I was pleasantly surprised by what was included: almonds, breadsticks, bruschetta spread, dark chocolate sea salt caramel, flatbread crackers, hummus, ginger-flavored sweets and a peppery cheese spread.
The three dips went down great with the breadsticks and flatbread crackers.
Around one hour before landing, a final snack and full selection of drinks (again, including wine and beer) was offered to Economy Plus passengers. I went for a rather wild second Coke Zero of the day, accompanied by the not-so-kind-to-my-teeth Kind bar. My seatmates were offered another soft drink.
Considering the amount of fluids we’re supposed to drink per day, plus the fact that flying is known to be significantly dehydrating, I thought these four tiny cups that represented my entire liquid intake over the course of six hours and 30 minutes (from boarding to deplaning) was shameful. Yes, I could have asked for more for a second time, but the potential wrath I’d experience from the cabin crew was enough to convince me to stay dehydrated. My advice: Take plenty of liquids on board with you. I usually do, but I clearly didn’t bring my A game that morning.
I really didn’t have any issues with the food itself and actually found it quite good, everything that I took issue with in terms of food and beverages was due to the way in which it was served (or not served) to me.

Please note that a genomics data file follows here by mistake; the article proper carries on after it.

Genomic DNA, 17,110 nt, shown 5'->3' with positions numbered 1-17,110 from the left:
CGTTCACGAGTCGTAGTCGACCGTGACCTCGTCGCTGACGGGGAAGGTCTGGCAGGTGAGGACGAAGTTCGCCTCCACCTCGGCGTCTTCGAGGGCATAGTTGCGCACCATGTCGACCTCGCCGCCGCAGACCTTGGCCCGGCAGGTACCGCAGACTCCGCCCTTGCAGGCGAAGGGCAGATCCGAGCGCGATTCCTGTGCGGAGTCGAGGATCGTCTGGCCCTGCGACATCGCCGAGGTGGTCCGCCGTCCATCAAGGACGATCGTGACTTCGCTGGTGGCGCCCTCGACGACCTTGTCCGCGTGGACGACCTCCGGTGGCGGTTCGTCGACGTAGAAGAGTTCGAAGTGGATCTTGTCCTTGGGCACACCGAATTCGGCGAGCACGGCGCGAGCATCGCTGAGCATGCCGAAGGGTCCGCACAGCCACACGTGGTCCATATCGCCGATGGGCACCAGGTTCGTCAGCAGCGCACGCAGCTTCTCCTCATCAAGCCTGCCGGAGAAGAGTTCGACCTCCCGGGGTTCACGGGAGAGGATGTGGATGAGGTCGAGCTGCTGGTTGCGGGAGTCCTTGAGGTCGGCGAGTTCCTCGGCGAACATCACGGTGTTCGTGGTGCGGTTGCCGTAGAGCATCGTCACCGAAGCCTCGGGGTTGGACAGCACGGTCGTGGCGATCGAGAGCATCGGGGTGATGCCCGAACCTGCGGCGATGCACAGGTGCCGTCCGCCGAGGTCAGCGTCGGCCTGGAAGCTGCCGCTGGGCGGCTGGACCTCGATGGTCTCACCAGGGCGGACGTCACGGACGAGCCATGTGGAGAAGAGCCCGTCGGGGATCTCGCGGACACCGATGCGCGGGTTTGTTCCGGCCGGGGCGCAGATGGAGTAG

After a good start, I was left disappointed.
The warm welcome I received when boarding the plane set me up with a bit of false hope, as this was not, on the whole, replicated throughout the flight. It’s certainly personal preference as to whether inflight service is something that can make or break a flight experience. For me, it certainly is, and I was really disappointed with United that day. It all went downhill when the ground agent told me I could stay in the seat I had incorrectly sat in. He should have probably known that it would have meant less legroom and no inflight meal.
Like I outlined in the section above, simple requests like a cup of water seemed like a huge, disruptive task for certain crew members throughout the entire flight. The saving grace was the lovely crew member in the back galley who served me my snack box. She was smiley, friendly and appeared to really enjoy her job.
Other than that, it was a very disappointing experience.
Despite my one transcontinental flight several years ago, as a Brit whose travel within the U.S. consists mainly of short hops around the East Coast, I had no idea what to expect from a transcontinental flight in economy with United. I’d heard mixed reviews, usually verging on the negative, but I was ready to take on the flight without prejudice. It’s safe to say that my experience in Newark Airport and then my four hours in Los Angeles were the best part of the trip. The food itself was actually good, and I know I would certainly have enjoyed the extra legroom had I been in the right seat. But, was it worth the $142 extra over a regular economy ticket? Absolutely not. I would highly recommend the $10 snack box meals instead — unless the extra legroom is a deal breaker for you.
What really let this experience down for me was the service. It felt cold (almost as cold as the inside of the plane), impersonal and above all, it seemed as though the passengers were an inconvenience to the crew. I understand that cabin crew are worked hard and it’s their job, and I don’t expect to have a full-blown conversation over a G&T in the back galley, but I felt that this experience was especially disappointing. Unless there was absolutely no other option, I would steer clear of United’s offering on this competitive route.
All photos by the author.